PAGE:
A Wing and a Prayer

Even at 100, Cole Kugel is ready for takeoff.

"Never dreamed of a birthday like this," he said, squinting through the flash of another camera. "Going color-blind, though."

The next day is milder, and Cole is ready for takeoff. Twenty minutes into the flight, after he's circled his farm, he steers his old plane toward Longmont and then lands at the airport he helped build, as smoothly as a mallard in a lily pond.

John Johnston
The wild blue yonder: The Longmont Flying Ranchers then (Cole Kugel is ninth from the left).
The wild blue yonder: The Longmont Flying Ranchers then (Cole Kugel is ninth from the left).

"Well," he tells a group of spectators. "Brought it back. Didn't break it up, either."

His niece, Kay Sachs, plants a kiss on his cheek.

"Hey," she says. "Good job."

His nephew, Bryan Kugel, offers his own critique.

"You flew outta here as straight as a beaver on takeoff and didn't wobble a bit," he says. "And then you set it down better than a lot of other guys out here. Tail wind didn't bother you a bit. Haven't lost your touch."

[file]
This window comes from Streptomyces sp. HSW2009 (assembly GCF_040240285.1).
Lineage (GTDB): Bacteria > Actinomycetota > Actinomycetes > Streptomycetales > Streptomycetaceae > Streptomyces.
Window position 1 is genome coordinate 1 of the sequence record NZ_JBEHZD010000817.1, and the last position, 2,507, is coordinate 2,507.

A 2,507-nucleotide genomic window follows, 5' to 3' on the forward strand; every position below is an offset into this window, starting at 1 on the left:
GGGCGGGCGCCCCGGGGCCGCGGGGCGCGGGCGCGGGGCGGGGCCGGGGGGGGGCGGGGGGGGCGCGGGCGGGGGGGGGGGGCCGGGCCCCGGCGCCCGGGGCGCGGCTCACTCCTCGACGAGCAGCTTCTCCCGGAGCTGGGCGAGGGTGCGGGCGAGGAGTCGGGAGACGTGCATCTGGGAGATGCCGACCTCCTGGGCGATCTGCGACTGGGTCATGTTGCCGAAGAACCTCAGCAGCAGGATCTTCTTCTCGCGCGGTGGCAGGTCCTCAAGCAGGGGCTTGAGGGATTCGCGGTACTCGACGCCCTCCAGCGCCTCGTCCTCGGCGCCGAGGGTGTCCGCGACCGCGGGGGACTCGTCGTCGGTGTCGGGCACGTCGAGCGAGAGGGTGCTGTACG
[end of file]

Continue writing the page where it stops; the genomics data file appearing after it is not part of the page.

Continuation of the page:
Lynn Ferguson, who kept his birthday promise by sitting next to Cole through the flight, reports that Cole was calm and confident during their short trip. When Warren Rempel flew by them a few times in a vintage World War II plane, performing a congratulatory roll, Cole didn't flinch. "He did great," Ferguson says. "He told me, 'I want my plane back.'"

"Oh," Cole chuckles. "I just might take it back. I feel right at home in this seat. But I'll pay you for the paint job."

When someone suggests a 101st birthday flight, though, Cole laughs it off. For now, this is enough. For now, he is content.

For thirty glorious minutes, he was an Oklahoma farm boy again, soaring above the pasture with the wind and the clouds and going places, just like a bird.

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